The last day of World War I was November 11th, 1918. Despite that day being the last day of the war, on many parts of the Western Front, fighting continued as normal. This meant, of course, that casualties occurred even as the people of Paris, London, and New York were celebrating the end of the fighting.
After three days of intense negotiations on a rail siding just outside of Compiègne, the German delegation that had been brought to the personal carriage of Marshall Ferdinand Foch was ordered by its government in Berlin to sign any terms put on the table by the Allies.
The signing was done at 05:10 A.M on November 11th. However, the actual ceasefire would not start until 11:00 A.M to allow the information to travel to the many parts of the Western Front. Technology allowed the news to go to capital cities by 5:40 A.M. and celebrations began before many soldiers even knew about the Armistice. In London, Big Ben was rung for the first time since the war had begun in August 1914. In Paris, gas lamps were lit for the first time in four years. But, on the Western Front, many tens of thousands of soldiers assumed that it was just another day in the war and officers ordered their men into combat.
In particular, the Americans took heavy casualties on the last day of the war. This was because their commander, General John Pershing, believed that the Germans had to be severely defeated at a military level to effectively ‘teach them a lesson’. Therefore, he supported those commanders who wanted to be pro-active in attacking German positions. Americans suffered heavy casualties attempting to cross the River Meuse on the night of November 10/11 with the US Marines suffering over 1,100 casualties alone. If they had waited until 11:00 A.M., they could have crossed the river unhindered and with no casualties.
With Fixed Bayonet
A U.S. Army after-action report states that, on Nov. 11, 1918, during the Battle of the Argonne Forest, Gunther’s unit, Alpha Company, 313th Regiment, 79th Infantry Division, ran into a German ambush of two Maxim machine guns near the French town of Chaumont-devant-Damvillers, north of Verdun.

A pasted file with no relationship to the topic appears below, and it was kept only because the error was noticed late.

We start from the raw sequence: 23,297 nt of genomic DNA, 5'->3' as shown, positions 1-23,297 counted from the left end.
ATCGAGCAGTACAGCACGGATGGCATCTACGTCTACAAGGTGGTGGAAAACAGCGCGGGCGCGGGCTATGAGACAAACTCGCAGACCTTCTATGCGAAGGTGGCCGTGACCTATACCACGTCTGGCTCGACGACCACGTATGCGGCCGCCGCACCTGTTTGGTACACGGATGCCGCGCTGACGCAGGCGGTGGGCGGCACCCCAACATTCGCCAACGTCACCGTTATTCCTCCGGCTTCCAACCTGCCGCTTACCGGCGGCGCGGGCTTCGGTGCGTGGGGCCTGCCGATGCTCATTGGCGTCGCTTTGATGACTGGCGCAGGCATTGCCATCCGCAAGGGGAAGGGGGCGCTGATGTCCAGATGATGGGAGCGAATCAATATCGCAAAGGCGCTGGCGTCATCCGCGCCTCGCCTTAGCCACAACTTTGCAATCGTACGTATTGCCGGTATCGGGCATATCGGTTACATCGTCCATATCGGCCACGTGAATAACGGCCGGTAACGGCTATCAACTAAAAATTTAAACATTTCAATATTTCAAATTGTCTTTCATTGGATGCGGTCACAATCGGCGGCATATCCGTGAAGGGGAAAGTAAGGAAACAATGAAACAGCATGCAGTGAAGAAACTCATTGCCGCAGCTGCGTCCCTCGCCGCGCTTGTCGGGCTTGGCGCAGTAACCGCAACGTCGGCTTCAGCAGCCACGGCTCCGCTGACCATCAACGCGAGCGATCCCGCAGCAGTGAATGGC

At the same time, a message had arrived with word that the war would be over within the hour. That’s when Gunther, visibly angry, bolted, with bayonet fixed, and charged the German machine-gun nest. At least one bullet shattered his head. It was 10:59 A.M. Gen John Pershing, commander of the American Expeditionary Forces, ordered that Gunther be named the last American to die on the battlefield. Five years later, Gunther’s remains were returned to Baltimore with full military honors.
But investigative reporting over the years painted a more shaded picture, one that suggests Gunther’s final heroic “charge” was as much about slaying his own demons as it was about taking out the machine gun nest. Eyewitness accounts described the so-called German “ambush” more as warning shots fired overhead. Stunned German soldiers were said to have yelled at Gunther in broken English to stop, that the war was over but to no avail. Many now believe that Gunther must have been filled with desperation or passion to demonstrate, even at the last minute, that he was courageous and all-American. Then one machine gun burst. Almost as he fell, the gunfire along the front died away and an appalling silence prevailed. The Germans who had shot him placed his lifeless body on a stretcher and carried him to his company. His comrades buried him behind the trench they occupied.
But other historians also point out that it was Gunther’s officers who gave the order to take the high ground back, knowing full well the war was about to end. Rather than sitting tight on Nov. 11, Allied commanders sent messages across front lines to attack the enemy even during those six hours between the signing of the cease-fire and its execution. Allied leaders “found outrageous excuses to send 13,000 men to their deaths against a defeated enemy”, the late Joseph Persico wrote in his highly critical book, “11th Month, 11th Day, 11th Hour.” Almost 3,000 Americans died, including Gunther, that fateful morning, more than were killed on D-Day.
Henry Gunther did prove himself to be a loyal soldier. The Army posthumously restored his rank of sergeant and awarded him a Divisional Citation for Gallantry in Action and the Distinguished Service Cross. Several years later, a post, number 1858 of the Veterans of Foreign Wars in East Baltimore, was named after him.
Gunther’s remains were returned to the United States in 1923 after being exhumed from a military cemetery in France and buried at the Most Holy Redeemer Cemetery in Baltimore.